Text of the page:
Monroe County voters approved one referendum that will generate $50 to $60 million for Florida Keys wastewater projects and another ballot item that could allow voters -- not the governor -- to choose the members of the Florida Keys Aqueduct Authority board.
Voters approved a referendum to extend a one-cent sales tax, set to expire in 2018, to 2033, which will fund wastewater projects.
The countywide sales tax would generate about $13 million annually for the county, $5 million annually for the city of Key West and about $2 million a year each for Marathon and Islamorada, according to County Administrator Roman Gastesi. In addition to wastewater, the money could be spent on parks and other capital projects.
"It's a relief," Gastesi said of the voter approval. "Now we can get to the business of completing wastewater and other projects."
The county will be using most of its share of the sales tax money to design and build the Cudjoe Regional Wastewater Treatment System.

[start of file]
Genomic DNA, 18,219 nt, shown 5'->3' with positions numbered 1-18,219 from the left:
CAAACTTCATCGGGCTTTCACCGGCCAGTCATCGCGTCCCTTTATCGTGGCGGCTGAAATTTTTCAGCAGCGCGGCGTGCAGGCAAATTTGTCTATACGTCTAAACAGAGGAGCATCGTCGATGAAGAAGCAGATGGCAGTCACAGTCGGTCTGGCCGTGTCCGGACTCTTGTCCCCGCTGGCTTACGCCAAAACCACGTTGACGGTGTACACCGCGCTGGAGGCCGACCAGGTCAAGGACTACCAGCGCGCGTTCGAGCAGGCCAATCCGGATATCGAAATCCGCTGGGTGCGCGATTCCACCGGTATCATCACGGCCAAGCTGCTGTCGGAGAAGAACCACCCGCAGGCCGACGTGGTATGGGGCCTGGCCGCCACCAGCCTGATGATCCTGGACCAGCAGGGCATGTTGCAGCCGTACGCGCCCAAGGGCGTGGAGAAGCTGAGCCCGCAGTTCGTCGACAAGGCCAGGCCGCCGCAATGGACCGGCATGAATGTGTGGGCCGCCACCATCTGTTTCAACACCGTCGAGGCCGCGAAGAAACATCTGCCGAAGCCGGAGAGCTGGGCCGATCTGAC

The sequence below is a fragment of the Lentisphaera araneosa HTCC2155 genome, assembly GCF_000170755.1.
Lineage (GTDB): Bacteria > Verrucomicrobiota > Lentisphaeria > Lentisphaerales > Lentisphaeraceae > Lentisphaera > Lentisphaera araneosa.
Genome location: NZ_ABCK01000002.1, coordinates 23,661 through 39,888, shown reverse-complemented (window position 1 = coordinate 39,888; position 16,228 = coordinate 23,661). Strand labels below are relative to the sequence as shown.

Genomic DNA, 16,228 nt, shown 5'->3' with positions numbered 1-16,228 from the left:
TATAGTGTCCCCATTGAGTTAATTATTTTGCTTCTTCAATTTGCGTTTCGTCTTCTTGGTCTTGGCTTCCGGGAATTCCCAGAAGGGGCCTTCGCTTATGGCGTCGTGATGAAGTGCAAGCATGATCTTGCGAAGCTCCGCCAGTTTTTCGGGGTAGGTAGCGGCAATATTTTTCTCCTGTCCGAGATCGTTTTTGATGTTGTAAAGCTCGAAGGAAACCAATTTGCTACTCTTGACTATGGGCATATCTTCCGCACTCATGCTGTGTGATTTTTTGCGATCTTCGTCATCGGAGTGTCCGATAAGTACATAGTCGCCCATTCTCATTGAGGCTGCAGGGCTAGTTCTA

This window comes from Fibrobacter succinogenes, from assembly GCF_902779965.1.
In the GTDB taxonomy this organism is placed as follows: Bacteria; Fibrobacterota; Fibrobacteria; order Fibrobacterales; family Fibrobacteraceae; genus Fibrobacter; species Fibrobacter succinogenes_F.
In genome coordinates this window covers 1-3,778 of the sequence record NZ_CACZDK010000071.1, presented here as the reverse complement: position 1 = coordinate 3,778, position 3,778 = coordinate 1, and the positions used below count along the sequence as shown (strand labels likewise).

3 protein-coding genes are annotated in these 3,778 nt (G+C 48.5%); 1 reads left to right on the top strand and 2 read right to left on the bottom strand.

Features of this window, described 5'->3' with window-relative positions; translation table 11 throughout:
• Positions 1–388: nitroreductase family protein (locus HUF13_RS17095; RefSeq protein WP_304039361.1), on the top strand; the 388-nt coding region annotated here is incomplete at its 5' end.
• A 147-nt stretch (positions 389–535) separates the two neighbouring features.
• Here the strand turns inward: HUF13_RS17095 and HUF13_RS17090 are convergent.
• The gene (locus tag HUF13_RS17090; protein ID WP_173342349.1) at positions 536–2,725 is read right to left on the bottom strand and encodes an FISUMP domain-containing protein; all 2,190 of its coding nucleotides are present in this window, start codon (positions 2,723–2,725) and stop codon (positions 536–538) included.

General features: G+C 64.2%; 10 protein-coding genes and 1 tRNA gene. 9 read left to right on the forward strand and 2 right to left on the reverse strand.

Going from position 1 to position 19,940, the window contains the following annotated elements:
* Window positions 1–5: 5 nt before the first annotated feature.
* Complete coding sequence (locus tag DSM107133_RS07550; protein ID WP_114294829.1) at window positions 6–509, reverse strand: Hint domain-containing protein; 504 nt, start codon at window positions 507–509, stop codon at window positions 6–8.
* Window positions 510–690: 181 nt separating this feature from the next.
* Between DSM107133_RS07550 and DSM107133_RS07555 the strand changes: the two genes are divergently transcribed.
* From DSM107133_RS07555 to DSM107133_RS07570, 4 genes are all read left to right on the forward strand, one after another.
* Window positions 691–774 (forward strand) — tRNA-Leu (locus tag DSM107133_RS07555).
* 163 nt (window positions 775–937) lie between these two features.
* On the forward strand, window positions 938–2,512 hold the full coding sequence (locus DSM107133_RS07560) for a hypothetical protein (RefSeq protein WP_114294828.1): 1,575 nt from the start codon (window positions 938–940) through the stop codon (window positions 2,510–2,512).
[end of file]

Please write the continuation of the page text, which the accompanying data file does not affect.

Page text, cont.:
In July, the County Commission set a connection fee of $4,500 per residential dwelling unit. If the referendum did not pass, connection fees could have reached upwards of $20,000, county officials said.
The project will serve Cudjoe, Summerland and Big Pine keys and remote areas of the Lower Keys.
Islamorada needs its share of the money to complete major sewer projects in its community. Islamorada and the county are the last to complete major sewer projects.
The County Commission agreed in March to ask the voters if the Aqueduct Authority board should go from a governor- appointed to an elected board. The commission began discussing the referendum question in December after the water utility board accepted Executive Director Jim Reynolds' resignation and immediately promoted General Counsel Kirk Zuelch to replace him and rehired Bob Feldman as general counsel.
The decisions were made without public discussion or conducting a local or national search for the two positions.
The abrupt management changes led to speculation about Reynolds' departure and political undercurrents at the utility.